COMMON NAMES AND SYNONYMS: Datura laevis, Datura tatula, Dhattura, Toloache, Thornapple, Tapate, Stramoine, Stinkblaren, Pomme Poison, Pomme Epineuse, Nafeer, Man T’O Lo, Mad Apple, Jimson Weed, Gemeiner Stechapfel, Galurt, Floribunda, Feng Ch’Ieh Erh, Estramonio, Estramoni, Doornappelkruid, Daturah, Cornicopio, Chamisco
SCIENTIFIC NAMES: Datura stramonium, fam. SOLANACEAE
HISTORY: The name Datura, is from the Hindoo Dhatura, derived from the Sanskrit, D’hustra, applied to the Indian species fastuosa, well known to the mediaeval Arabian physicians under the name of Tatorea. It also derives from the ancient Arabic denominations datora and tatorah.
The ancient Sanskrit writings refer to these plants as dhurstura and unmata. The medical Chinese texts state that if consumed in equal quantities, Datura Stramonium and Cannabis sativa (picked up in July and August) is produced such a powerful anesthesia that one could perform operations and painless cauterizations.
The algonquiens in Northern America use this plant when they are about to have the first erotic initiation , as this plant increases their masculinity and psychical maturity.
DESCRIPTION: The Thornapple grows in temperate climate areas. It is an annual plant, sometimes reaching 0.6-1.3 meters in height.
The root is long and the stem is stout, erect and leafy, pale green in color, branching repeatedly and producing a single flower. The leaves are large and angular, with a wavy and toothed margin.
The plant flowers nearly all the summer. The flowers are large and handsome, about 3 inches in length, growing on stems springing from the leaves or at the forking of the branches. The calyx is long, tubular, five-angled, surmounted by five sharp teeth. The corolla is funnel-shaped, of a pure white, with six prominent ribs. The flowers open in the evening for the attraction of night-flying moths, and emit a powerful fragrance.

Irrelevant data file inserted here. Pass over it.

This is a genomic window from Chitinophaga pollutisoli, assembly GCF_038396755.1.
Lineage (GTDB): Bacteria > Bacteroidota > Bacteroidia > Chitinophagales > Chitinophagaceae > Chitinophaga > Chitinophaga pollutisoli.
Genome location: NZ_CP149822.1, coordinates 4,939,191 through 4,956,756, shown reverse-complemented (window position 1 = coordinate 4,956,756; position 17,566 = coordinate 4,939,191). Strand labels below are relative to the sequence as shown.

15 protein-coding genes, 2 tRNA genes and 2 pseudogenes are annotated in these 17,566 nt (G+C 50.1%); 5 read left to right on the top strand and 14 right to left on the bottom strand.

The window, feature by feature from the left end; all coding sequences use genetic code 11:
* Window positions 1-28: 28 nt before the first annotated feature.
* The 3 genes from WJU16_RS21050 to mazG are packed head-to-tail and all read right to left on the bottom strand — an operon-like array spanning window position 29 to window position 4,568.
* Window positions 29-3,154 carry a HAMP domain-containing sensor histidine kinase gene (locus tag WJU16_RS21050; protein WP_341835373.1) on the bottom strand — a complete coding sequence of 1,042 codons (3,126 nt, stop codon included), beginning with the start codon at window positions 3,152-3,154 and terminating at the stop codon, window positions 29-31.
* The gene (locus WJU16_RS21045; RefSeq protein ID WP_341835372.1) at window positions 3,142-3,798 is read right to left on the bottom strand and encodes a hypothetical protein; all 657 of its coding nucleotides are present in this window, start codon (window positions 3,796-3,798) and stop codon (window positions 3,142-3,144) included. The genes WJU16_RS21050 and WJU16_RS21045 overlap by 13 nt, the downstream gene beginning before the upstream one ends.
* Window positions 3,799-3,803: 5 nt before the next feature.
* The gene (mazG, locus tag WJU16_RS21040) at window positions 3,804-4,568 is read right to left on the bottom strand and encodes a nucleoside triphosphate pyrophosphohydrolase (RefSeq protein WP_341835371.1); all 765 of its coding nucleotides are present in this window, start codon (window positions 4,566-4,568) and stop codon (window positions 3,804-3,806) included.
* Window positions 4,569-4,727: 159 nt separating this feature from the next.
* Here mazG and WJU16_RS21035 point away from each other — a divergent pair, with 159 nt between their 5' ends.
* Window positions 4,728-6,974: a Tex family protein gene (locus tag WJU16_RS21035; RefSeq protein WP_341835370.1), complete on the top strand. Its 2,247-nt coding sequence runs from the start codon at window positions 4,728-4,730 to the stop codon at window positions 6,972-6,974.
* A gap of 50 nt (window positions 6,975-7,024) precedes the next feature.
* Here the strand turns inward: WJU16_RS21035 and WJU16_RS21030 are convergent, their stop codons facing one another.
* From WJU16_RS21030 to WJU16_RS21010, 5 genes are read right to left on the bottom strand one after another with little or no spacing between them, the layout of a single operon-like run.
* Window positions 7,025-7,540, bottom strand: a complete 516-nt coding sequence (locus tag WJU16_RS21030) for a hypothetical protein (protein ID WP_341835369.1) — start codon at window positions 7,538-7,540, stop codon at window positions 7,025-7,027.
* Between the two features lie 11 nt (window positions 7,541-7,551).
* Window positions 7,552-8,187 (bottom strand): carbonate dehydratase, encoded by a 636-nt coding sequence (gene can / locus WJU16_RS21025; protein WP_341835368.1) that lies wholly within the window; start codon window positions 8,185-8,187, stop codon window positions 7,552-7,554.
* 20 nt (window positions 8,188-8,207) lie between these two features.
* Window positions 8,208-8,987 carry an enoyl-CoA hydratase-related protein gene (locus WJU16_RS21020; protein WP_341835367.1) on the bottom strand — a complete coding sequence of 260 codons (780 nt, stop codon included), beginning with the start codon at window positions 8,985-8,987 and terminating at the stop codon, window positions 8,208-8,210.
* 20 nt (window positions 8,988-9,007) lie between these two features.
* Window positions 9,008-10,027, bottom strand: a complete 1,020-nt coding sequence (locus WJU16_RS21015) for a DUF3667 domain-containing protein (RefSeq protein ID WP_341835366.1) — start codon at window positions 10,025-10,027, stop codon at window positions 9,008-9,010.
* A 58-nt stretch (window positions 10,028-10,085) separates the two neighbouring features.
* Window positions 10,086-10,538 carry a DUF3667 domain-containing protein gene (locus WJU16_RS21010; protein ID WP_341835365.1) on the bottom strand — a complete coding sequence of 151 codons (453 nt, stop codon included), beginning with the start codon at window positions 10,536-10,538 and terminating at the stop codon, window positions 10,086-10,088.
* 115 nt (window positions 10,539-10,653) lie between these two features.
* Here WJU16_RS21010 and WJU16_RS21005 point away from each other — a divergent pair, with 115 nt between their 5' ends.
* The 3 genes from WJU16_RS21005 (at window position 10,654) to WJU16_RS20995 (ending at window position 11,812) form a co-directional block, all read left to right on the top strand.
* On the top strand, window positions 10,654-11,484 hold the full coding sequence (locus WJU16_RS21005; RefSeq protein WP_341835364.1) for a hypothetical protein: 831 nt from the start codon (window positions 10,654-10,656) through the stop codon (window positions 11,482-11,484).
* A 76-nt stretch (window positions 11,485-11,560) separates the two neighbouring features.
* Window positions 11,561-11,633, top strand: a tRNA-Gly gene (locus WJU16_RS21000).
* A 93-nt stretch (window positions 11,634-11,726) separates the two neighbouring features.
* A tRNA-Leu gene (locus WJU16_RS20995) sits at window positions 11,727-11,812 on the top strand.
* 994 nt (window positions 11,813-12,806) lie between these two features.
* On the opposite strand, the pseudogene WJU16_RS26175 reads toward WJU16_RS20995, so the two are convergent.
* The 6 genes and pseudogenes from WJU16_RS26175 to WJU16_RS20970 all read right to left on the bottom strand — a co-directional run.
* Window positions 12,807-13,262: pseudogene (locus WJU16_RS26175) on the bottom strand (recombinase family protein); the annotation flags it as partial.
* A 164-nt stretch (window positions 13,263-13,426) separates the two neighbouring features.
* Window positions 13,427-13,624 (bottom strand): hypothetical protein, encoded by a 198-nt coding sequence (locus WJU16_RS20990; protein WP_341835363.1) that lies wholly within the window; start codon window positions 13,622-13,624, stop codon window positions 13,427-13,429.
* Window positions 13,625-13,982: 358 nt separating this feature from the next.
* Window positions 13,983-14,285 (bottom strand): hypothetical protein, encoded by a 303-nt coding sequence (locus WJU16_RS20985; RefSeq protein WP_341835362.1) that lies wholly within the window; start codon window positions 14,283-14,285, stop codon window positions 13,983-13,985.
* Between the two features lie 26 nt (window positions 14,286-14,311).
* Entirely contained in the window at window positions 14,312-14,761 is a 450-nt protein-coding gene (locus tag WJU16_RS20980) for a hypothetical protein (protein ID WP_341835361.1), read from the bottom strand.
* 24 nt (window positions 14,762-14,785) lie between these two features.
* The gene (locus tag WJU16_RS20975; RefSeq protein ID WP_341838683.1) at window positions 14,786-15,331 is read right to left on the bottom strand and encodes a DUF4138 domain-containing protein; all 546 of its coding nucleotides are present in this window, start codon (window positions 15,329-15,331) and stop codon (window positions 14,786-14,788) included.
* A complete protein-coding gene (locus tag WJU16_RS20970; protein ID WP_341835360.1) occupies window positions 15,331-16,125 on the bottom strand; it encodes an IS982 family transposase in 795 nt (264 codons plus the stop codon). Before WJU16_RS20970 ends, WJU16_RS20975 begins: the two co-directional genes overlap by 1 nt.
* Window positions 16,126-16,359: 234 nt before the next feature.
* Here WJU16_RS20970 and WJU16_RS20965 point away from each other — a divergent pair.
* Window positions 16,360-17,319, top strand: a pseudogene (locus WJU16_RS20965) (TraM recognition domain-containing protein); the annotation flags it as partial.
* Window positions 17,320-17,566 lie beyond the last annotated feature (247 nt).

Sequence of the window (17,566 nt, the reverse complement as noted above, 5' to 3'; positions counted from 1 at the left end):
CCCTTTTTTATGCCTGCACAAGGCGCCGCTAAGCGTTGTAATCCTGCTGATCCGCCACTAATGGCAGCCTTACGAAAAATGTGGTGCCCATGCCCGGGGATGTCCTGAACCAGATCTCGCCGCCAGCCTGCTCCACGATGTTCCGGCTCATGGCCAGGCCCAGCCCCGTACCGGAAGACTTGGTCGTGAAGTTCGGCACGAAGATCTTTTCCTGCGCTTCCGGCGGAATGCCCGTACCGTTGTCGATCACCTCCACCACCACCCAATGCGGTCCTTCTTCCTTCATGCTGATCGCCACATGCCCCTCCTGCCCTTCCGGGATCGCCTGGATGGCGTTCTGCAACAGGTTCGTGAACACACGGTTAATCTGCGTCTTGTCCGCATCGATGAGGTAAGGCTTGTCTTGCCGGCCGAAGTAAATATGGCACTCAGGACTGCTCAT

The fruits are egg shaped seed capsules of a green color, about the size of a large walnut. When ripe, this seed-vessel opens up revealing numerous rough, dark-brown seeds.
The species with white flowers (Datura Inoxia and Datura Stramonium) come from America, while the violet flowers species (Datura metel) come from Asia. Datura fastuosa, which has violet flowers as well is from Africa. Beginning with the modern era, some species were brought to Europe as well. All parts of the plant, of all species contain very active tropanic alkaloids.
MAIN CONSTITUENTS: Datura Stramonium is the only species of Datura used pharmaceutically, due to its stable content of alkaloids. Mainly it contains mainly hyoscyamine, and a little atropine and scopolamine. These alkaloids are unevenly disposed in the plant.
ITS ACTIONS ARE: the plant diminishes the activity of the parasympathetic, it causes hallucinations and it hypnotic. According to the dosage, Datura Stramonium may cause a pleasant, euphorical state, a state of excitation with hallucinations, permanent insanity and finally even death.
PRECAUTIONS: Due to the presence of the tropanic alkaloids datura may affect the heart. Because the parasympathetic system may become tolerant to tropans, the same effect would require increased doses of datura, which affects the heart.
Other plants related to Datura Stramonium in respect to the effect they create, but which are highly toxic are:
1. Atropa Belladona
2. Mandragora Officinarum
3. Hyoscyamus niger
4. Aconitum napellus